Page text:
Dave Woods - Freelance Web Design Warwickshire

CSS Rounded Corners Tutorial

This is a simple tutorial to demonstrate how easily rounded corners can be created within a webpage using HTML, CSS and four images.

Here’s an example of what we’ll be creating

Rounded corners seem to be a must have for any web designer at the moment and the concept behind them is fairly simple but I see questions being asked repeatedly on web design forums so thought it might be about time to put together a simple tutorial to explain how this can be achieved and supported in all the current browsers.

The Images


Before we get started you’ll need the four images above which will make up the four corners of our rounded box. We’ll be creating a grey box in this example but you could quite easily create your own four images in the colour of your choice.


The HTML is relatively simple. We have a container for the box and then within this we’ll be using a topleft, topright, bottomleft and bottomright div to surround the actual content of the box.

The content of the box is simply made up of an h1 tag and a paragraph tag which contains a little content.

<!DOCTYPE HTML PUBLIC "-//W3C//DTD HTML 4.01//EN" "http://www.w3.org/TR/html4/strict.dtd">
<html lang="en">
<meta http-equiv="Content-Type" content="text/html;charset=utf-8">
<title>Rounded corners demo</title>
<div class="container">
<div class="topleft"></div>
<div class="topright"></div>
<h1>Rounded corners demo</h1>
<p>This is a demonstration to show how rounded corners can be achieved within a webpage.</p>
<p>The full tutorial explaining the concept behind this page can be found here</p>
<p><a href="#">Rounded corners tutorial</a></p>
<div class="bottomleft"></div>
<div class="bottomright"></div>


As with all my tutorials, we’ll start off by resetting the padding and margin’s and also set a few general rules for the layout of the page.

* {
padding: 0;
margin: 0;
html {
overflow-y: scroll; /* firefox scrollbar fix */
body {
font-family: verdana, arial, helvetica, sans-serif;
font-size: 83%;
width: 500px;
margin: 0 auto;
padding-top: 10px;

Next, we’ll set a few rules for the container div by providing it a background colour and also as I know that we’ll be using float’s within the container, I’ll also apply overflow to it to clear the float’s and also provide a small hack to force “layout” in IE6.

.container {
background-color: #999;
overflow: hidden;
* html .container {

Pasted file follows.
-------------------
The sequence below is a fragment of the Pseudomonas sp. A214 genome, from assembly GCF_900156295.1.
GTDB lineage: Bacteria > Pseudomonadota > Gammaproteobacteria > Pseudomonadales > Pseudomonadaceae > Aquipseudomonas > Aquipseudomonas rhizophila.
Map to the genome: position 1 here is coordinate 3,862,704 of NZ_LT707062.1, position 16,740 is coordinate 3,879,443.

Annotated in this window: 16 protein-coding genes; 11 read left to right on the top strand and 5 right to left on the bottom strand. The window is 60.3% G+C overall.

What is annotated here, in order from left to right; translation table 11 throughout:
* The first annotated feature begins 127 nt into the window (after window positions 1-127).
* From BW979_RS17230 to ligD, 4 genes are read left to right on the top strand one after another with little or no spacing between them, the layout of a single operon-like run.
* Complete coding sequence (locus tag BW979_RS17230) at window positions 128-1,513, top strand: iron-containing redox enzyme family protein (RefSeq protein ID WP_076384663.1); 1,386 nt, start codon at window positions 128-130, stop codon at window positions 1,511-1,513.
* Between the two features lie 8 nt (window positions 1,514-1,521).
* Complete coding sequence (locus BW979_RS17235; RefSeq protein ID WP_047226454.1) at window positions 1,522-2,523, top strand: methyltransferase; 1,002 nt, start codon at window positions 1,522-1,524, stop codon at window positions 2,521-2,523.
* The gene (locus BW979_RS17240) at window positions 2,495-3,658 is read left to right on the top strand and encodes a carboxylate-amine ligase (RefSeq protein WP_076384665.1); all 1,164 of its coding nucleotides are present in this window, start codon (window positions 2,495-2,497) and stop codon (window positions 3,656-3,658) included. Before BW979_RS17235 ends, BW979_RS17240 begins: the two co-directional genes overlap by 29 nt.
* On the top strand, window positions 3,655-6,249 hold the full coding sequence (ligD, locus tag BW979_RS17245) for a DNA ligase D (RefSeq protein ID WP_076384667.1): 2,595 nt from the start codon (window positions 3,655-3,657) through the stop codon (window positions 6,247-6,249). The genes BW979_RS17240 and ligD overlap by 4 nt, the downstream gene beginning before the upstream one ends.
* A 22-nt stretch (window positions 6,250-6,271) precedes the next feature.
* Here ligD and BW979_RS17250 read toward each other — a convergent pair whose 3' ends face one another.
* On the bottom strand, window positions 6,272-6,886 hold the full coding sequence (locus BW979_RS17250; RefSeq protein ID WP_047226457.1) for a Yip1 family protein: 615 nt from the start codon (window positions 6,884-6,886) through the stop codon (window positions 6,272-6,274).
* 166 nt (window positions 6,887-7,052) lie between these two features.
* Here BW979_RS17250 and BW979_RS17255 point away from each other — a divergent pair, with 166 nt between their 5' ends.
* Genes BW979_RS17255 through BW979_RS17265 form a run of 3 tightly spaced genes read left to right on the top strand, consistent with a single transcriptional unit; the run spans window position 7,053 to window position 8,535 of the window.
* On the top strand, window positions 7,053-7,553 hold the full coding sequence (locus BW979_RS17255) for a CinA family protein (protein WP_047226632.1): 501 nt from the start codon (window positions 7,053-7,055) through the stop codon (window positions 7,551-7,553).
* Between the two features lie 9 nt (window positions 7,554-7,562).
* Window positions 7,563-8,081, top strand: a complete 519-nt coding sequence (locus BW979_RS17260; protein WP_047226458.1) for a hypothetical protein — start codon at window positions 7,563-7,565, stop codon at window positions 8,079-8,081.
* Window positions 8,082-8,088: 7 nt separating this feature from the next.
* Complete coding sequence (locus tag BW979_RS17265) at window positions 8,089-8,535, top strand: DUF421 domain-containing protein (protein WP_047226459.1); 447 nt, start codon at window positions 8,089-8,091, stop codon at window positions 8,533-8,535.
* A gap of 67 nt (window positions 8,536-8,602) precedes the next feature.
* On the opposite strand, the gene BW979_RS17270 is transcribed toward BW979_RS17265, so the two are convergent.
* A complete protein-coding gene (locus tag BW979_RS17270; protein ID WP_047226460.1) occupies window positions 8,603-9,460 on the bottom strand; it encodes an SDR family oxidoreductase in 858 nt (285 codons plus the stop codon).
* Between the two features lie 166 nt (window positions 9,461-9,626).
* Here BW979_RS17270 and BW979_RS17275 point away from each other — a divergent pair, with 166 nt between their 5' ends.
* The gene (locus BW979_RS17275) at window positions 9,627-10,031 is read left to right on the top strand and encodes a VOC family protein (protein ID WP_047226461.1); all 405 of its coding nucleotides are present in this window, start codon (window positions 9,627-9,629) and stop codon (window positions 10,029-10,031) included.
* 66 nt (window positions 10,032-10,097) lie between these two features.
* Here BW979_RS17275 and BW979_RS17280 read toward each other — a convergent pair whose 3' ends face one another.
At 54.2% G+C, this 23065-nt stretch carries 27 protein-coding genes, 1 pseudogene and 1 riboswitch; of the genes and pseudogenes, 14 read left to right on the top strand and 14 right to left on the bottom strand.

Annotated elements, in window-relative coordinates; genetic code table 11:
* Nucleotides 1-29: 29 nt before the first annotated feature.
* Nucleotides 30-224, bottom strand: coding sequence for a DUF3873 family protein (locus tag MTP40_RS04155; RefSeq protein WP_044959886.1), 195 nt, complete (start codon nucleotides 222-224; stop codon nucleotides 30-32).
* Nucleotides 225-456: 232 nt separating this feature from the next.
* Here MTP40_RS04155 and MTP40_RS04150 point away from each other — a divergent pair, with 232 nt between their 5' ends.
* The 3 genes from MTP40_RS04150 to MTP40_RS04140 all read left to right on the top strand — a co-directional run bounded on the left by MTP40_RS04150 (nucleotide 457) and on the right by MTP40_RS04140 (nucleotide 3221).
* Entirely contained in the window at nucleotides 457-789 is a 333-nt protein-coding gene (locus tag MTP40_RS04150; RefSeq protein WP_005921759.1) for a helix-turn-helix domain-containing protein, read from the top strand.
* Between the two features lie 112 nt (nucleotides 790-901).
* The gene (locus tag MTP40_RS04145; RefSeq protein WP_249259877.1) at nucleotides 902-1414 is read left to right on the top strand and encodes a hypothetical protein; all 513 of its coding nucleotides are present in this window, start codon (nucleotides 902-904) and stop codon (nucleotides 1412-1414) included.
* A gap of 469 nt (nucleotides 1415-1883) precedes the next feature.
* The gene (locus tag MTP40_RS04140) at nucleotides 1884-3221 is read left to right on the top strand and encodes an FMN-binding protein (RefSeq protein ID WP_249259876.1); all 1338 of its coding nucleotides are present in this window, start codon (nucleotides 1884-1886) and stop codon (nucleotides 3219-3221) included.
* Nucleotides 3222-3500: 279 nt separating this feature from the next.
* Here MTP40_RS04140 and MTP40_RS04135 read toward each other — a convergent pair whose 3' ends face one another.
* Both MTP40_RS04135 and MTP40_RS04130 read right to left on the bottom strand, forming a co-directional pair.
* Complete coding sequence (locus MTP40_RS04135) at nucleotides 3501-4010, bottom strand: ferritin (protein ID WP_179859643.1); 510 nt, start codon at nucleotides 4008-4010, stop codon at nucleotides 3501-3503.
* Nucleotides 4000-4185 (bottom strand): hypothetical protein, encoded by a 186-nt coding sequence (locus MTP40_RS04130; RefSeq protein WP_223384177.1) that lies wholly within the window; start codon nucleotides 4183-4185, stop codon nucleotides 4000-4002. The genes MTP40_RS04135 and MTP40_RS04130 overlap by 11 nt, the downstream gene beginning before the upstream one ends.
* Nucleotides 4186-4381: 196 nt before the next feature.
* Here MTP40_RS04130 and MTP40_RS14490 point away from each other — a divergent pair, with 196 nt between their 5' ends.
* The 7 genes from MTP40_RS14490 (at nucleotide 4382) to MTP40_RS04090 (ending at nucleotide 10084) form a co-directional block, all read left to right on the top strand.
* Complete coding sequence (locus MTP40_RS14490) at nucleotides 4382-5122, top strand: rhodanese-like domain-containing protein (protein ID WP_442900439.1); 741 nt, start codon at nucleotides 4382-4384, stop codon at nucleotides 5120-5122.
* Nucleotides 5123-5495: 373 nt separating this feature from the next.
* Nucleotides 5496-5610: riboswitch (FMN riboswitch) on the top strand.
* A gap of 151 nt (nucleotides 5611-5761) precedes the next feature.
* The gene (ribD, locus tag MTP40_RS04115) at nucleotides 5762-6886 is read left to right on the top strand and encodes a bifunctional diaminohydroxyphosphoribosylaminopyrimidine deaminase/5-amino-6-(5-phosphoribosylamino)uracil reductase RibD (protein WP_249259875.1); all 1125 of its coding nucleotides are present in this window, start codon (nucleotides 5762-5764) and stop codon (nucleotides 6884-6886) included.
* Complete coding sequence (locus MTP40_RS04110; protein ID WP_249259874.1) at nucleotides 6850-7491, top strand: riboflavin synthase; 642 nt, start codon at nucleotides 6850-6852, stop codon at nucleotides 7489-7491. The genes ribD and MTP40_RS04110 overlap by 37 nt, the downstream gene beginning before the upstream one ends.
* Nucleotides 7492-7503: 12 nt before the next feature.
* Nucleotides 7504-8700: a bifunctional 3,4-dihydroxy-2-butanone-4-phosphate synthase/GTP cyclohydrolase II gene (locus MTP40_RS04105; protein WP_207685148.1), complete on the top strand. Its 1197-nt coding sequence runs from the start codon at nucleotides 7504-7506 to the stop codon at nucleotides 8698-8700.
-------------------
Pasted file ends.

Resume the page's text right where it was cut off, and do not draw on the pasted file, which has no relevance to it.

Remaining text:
height: 1%;

Once the container is in place we can then add the corners to the box. These are simply applied by providing a background image, dimensions and floating the corner into it’s relevant position.

You’ll also notice in the following code that we’ve provided the font-size: 0; value. This is to correct a bug in IE6 whereby a box will not render smaller than the inherited font size so this gets around this issue.

.topleft {
background-image: url(topleft-corner.gif);
width: 12px;
height: 12px;
font-size: 0;
float: left;
.topright {
background-image: url(topright-corner.gif);
width: 12px;
height: 12px;
font-size: 0;
float: right;
.bottomleft {
background-image: url(bottomleft-corner.gif);
width: 12px;
height: 12px;
font-size: 0;
float: left;
.bottomright {
background-image: url(bottomright-corner.gif);
width: 12px;
height: 12px;
font-size: 0;
float: right;

Finally, we’ll set a few rules for the h1 and paragraph so that the content is nicely padding within the box and consistent across browsers.

I’ve used 12px for the padding around these elements so that it’s consistent with the actual corners themselves but you could obviously vary this depending on your design.

h1 {
font-size: 150%;
padding: 12px;
p {
padding: 0 12px 12px;


There are other methods and ways of achieving rounded corners but I tend to use this approach as it’s the most consistent cross browser (supported in IE6, IE7, Opera, Firefox and Safari) and only requires a little extra markup (four extra div’s).

Please feel free to comment if you like this approach or obviously if you have any other suggestions as to achieving the rounded box.

21 comments on “CSS Rounded Corners Tutorial

  1. Pingback: The Geeky Blog Updates » Blog Archive » CSS Rounded Corners Tutorial

  2. Anjanesh

    I normally use -moz-border-radius and -webkit-border-radius for FireFox and Safari. Now that Opera 9.5b is out, I was hoping it would support CSS3’s border-radius property – maybe very soon I guess.

    But loading 4 images just for the sake of IE – it would be much better off if IE 7.nextVersion implemented some sort of rounder-corder attribute.

  3. Dave Post author

    Thanks for the feedback Anjanesh. I agree, the sooner CSS3 arrives the better but for me, IE still represents too much of the market to ignore completely.

    I suppose it depends how important it is to the designer as to whether a square box is acceptable to anyone using a browser that doesn’t support border-radius.

    Personally though I strive for consistency in all the major browsers, including IE6 so until the market share for IE6 and 7 drop, this is the method that I’d recommend using but see no problems with others using progressive enhancement methods if they so wish. 🙂

  4. Jermayn Parker

    Yeah I agree, that there is no point in having one browser viewing it differently to another.

    In regards to the article I was actually surprised to see just how simple it was with the four extra divs. Would have thought you would needed to do more CSS than just floating them in the corners.


  5. Dave Post author

    Glad you found it useful Jermayn.

    In fact, I’ve been thinking about this code and it’s possible that one of the div’s could be removed as the topleft image could be applied directly to the container div so I’ll make that update to the code shortly 🙂


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  7. Vinnie Apicella